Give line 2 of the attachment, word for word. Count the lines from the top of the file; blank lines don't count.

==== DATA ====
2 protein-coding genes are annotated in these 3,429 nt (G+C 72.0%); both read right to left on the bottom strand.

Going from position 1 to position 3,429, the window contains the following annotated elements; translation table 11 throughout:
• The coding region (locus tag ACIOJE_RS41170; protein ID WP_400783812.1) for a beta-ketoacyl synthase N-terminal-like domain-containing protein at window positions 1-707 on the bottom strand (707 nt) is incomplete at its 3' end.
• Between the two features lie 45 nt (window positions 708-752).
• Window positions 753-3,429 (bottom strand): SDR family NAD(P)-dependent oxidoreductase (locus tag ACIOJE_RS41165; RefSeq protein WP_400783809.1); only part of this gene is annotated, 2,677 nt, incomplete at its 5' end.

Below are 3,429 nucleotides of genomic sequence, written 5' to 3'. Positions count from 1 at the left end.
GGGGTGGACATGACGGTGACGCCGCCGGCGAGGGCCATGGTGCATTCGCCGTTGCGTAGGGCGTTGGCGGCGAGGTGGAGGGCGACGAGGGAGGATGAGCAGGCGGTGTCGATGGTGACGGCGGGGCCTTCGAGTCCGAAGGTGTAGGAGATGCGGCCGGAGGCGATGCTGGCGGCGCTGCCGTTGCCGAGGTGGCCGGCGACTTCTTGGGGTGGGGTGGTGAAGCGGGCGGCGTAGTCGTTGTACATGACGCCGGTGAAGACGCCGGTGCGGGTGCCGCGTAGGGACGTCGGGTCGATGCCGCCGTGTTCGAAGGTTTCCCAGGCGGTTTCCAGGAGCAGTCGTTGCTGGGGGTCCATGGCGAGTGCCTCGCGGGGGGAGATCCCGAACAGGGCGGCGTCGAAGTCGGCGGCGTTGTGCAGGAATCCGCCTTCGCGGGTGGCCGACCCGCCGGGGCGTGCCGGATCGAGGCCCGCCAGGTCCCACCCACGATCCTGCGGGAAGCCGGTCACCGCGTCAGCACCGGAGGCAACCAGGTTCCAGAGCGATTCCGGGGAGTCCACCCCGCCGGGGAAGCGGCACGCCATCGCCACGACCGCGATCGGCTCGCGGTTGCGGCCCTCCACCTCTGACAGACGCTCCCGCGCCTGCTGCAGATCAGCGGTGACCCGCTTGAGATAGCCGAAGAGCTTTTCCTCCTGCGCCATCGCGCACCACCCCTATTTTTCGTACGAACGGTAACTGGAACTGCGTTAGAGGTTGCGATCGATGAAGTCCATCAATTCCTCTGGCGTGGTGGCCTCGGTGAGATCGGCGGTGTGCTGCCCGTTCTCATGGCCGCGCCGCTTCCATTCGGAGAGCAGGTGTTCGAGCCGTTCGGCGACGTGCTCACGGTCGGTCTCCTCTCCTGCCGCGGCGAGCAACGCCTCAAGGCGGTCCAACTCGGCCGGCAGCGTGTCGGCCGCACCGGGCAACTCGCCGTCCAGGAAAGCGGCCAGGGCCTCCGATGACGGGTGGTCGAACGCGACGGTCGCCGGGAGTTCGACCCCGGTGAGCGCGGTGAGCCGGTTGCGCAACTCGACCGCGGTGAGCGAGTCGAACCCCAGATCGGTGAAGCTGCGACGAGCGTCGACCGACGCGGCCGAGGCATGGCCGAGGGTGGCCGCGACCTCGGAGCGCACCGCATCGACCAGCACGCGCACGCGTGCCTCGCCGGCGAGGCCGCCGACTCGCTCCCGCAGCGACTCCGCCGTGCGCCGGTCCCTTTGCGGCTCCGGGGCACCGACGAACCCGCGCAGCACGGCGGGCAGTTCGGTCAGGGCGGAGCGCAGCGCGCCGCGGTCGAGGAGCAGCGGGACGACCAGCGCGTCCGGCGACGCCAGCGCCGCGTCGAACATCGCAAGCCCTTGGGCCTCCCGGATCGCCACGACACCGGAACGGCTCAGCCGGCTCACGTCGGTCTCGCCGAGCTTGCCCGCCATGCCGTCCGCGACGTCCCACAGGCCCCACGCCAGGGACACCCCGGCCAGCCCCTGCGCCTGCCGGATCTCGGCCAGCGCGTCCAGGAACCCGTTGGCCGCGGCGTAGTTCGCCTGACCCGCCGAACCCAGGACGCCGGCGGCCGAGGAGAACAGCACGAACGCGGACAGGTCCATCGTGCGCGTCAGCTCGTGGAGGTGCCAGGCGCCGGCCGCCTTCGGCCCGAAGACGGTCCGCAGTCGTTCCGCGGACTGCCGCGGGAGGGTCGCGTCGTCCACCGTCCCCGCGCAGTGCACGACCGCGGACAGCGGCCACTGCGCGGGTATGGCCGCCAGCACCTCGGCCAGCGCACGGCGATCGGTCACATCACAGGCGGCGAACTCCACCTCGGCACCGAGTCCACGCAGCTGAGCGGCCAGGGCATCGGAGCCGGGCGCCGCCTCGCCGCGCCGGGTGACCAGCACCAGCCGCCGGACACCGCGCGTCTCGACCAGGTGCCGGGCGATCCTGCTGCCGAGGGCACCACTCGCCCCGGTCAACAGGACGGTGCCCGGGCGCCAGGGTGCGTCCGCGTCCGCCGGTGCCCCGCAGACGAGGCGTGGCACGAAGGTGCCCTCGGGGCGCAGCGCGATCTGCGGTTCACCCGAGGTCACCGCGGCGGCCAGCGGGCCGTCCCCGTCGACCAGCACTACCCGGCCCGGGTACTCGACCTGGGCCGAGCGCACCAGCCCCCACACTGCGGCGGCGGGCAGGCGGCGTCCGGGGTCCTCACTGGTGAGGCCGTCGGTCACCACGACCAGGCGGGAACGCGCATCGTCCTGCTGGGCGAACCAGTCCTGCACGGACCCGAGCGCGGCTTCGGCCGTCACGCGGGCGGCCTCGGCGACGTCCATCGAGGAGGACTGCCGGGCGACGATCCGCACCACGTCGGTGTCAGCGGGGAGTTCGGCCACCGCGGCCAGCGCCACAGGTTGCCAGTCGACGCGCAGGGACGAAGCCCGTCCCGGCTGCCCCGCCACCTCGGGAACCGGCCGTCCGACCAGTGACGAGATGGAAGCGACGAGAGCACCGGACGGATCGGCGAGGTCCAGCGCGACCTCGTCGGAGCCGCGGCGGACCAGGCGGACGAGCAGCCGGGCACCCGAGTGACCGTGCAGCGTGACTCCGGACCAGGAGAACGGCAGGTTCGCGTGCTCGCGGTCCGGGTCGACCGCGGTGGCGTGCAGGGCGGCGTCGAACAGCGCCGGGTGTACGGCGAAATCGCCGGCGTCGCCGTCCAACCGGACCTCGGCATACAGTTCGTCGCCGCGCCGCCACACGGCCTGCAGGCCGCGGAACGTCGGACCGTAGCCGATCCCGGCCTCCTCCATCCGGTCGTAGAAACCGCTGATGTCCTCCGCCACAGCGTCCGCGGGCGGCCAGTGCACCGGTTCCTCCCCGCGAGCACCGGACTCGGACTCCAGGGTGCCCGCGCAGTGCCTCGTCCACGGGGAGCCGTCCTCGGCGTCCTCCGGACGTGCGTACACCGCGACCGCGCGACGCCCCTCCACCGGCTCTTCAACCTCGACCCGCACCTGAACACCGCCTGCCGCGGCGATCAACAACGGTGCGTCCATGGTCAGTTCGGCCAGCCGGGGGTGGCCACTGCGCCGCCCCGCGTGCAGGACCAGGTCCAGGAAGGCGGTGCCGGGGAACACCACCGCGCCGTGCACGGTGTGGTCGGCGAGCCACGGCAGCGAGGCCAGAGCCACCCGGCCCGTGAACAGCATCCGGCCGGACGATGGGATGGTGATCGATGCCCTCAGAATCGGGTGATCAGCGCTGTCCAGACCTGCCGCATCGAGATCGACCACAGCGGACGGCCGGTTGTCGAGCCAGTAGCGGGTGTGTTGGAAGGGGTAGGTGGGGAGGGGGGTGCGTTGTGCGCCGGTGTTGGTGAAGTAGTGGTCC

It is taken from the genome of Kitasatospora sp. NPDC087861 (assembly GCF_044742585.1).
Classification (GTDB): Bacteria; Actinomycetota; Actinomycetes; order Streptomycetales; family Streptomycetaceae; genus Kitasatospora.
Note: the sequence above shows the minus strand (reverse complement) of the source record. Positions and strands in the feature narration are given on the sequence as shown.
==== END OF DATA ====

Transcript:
Going from position 1 to position 3,429, the window contains the following annotated elements; translation table 11 throughout: